Which Joe gave his name to ‘sloppy joes’? We look at five interesting sandwiches and their lexical origins.
- another term for carrageen
- ‘Herbs corresponding with Mer-Magick include: bladderwrack, Atlantic kelp, Norwegian kelp, sea salt, Irish moss (chondrus crispus), agar, algae and seaweed.’
- ‘Soothe dry skin irritations with chamomile, lavender, jasmine, elder flowers, red clover and herbs such as Irish moss, calendula, comfrey, marshmallow root and violets.’
- ‘Right now I'm off to get a nice big plate full of jerk chicken, a drink of some of that good old Irish moss.’
- ‘There are many more plants that will thrive in medium light, among them Irish moss, Tahitian bridal veil, heart-leaved philodendron, pitcher plant, and butterwort.’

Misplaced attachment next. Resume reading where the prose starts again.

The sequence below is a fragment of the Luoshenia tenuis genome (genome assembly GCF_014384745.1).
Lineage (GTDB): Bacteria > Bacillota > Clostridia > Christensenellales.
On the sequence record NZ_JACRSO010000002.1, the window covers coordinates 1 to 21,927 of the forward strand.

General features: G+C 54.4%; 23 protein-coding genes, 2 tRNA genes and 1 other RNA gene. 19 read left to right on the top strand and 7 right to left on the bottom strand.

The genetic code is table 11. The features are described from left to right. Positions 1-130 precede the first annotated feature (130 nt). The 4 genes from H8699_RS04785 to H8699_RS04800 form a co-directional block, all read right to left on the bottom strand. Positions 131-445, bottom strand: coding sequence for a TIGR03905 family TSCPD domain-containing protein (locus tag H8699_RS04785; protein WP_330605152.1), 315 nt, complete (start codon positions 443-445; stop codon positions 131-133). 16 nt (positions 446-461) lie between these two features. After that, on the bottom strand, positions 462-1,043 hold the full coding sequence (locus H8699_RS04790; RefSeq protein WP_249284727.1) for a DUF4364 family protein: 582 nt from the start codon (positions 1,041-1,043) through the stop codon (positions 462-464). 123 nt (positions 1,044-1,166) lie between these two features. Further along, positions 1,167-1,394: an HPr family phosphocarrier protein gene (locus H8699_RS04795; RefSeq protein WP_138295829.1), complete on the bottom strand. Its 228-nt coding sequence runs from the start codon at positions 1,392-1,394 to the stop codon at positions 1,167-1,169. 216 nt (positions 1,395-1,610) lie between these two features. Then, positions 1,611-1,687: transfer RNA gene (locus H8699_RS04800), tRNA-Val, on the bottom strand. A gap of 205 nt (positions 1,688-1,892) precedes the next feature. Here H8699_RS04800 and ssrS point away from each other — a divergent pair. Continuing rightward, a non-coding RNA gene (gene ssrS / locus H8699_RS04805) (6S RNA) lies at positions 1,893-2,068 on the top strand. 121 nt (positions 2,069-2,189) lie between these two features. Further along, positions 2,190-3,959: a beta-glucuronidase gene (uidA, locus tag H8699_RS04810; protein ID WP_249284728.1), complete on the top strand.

- ‘Marine extracts, such as bladder-wrack, kelp and Irish moss provide iodine which stimulates thyroid function.’
- ‘A number of the treatments on offer are distinctly local including the wild Donegal seaweed wrap and the Irish moss hand nourishing treatment.’
- ‘Kelp, bladder wrack, Irish moss and kombu are chock-full of iodine, and they can stoke a sluggish thyroid, speed up metabolism and assist in cellulite reduction.’
We take a look at several popular, though confusing, punctuation marks.
From Afghanistan to Zimbabwe, discover surprising and intriguing language facts from around the globe.
The definitions of ‘buddy’ and ‘bro’ in the OED have recently been revised. We explore their history and increase in popularity.